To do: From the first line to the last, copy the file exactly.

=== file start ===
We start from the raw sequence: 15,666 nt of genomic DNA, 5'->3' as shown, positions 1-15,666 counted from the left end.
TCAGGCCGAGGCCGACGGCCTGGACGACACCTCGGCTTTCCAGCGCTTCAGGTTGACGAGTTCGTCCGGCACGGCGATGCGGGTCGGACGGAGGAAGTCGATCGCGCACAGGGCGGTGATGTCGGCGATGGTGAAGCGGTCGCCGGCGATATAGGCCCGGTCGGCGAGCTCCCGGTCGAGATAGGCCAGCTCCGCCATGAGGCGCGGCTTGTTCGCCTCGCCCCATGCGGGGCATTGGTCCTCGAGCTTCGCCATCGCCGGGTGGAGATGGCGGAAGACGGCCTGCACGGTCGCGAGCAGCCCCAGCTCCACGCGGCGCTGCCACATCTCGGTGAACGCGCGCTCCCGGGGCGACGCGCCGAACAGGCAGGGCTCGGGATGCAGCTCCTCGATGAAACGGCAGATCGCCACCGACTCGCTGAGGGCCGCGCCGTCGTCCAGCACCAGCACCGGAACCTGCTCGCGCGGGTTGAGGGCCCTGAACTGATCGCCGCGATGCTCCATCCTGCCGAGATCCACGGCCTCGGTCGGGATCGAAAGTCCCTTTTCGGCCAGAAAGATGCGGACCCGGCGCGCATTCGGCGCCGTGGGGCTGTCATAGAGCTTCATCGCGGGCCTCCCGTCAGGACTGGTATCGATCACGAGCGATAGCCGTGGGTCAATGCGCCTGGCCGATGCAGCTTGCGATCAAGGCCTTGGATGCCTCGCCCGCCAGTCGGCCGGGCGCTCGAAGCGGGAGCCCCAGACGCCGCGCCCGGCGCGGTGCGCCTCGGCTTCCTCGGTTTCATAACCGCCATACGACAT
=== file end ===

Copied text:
We start from the raw sequence: 15,666 nt of genomic DNA, 5'->3' as shown, positions 1-15,666 counted from the left end.
TCAGGCCGAGGCCGACGGCCTGGACGACACCTCGGCTTTCCAGCGCTTCAGGTTGACGAGTTCGTCCGGCACGGCGATGCGGGTCGGACGGAGGAAGTCGATCGCGCACAGGGCGGTGATGTCGGCGATGGTGAAGCGGTCGCCGGCGATATAGGCCCGGTCGGCGAGCTCCCGGTCGAGATAGGCCAGCTCCGCCATGAGGCGCGGCTTGTTCGCCTCGCCCCATGCGGGGCATTGGTCCTCGAGCTTCGCCATCGCCGGGTGGAGATGGCGGAAGACGGCCTGCACGGTCGCGAGCAGCCCCAGCTCCACGCGGCGCTGCCACATCTCGGTGAACGCGCGCTCCCGGGGCGACGCGCCGAACAGGCAGGGCTCGGGATGCAGCTCCTCGATGAAACGGCAGATCGCCACCGACTCGCTGAGGGCCGCGCCGTCGTCCAGCACCAGCACCGGAACCTGCTCGCGCGGGTTGAGGGCCCTGAACTGATCGCCGCGATGCTCCATCCTGCCGAGATCCACGGCCTCGGTCGGGATCGAAAGTCCCTTTTCGGCCAGAAAGATGCGGACCCGGCGCGCATTCGGCGCCGTGGGGCTGTCATAGAGCTTCATCGCGGGCCTCCCGTCAGGACTGGTATCGATCACGAGCGATAGCCGTGGGTCAATGCGCCTGGCCGATGCAGCTTGCGATCAAGGCCTTGGATGCCTCGCCCGCCAGTCGGCCGGGCGCTCGAAGCGGGAGCCCCAGACGCCGCGCCCGGCGCGGTGCGCCTCGGCTTCCTCGGTTTCATAACCGCCATACGACAT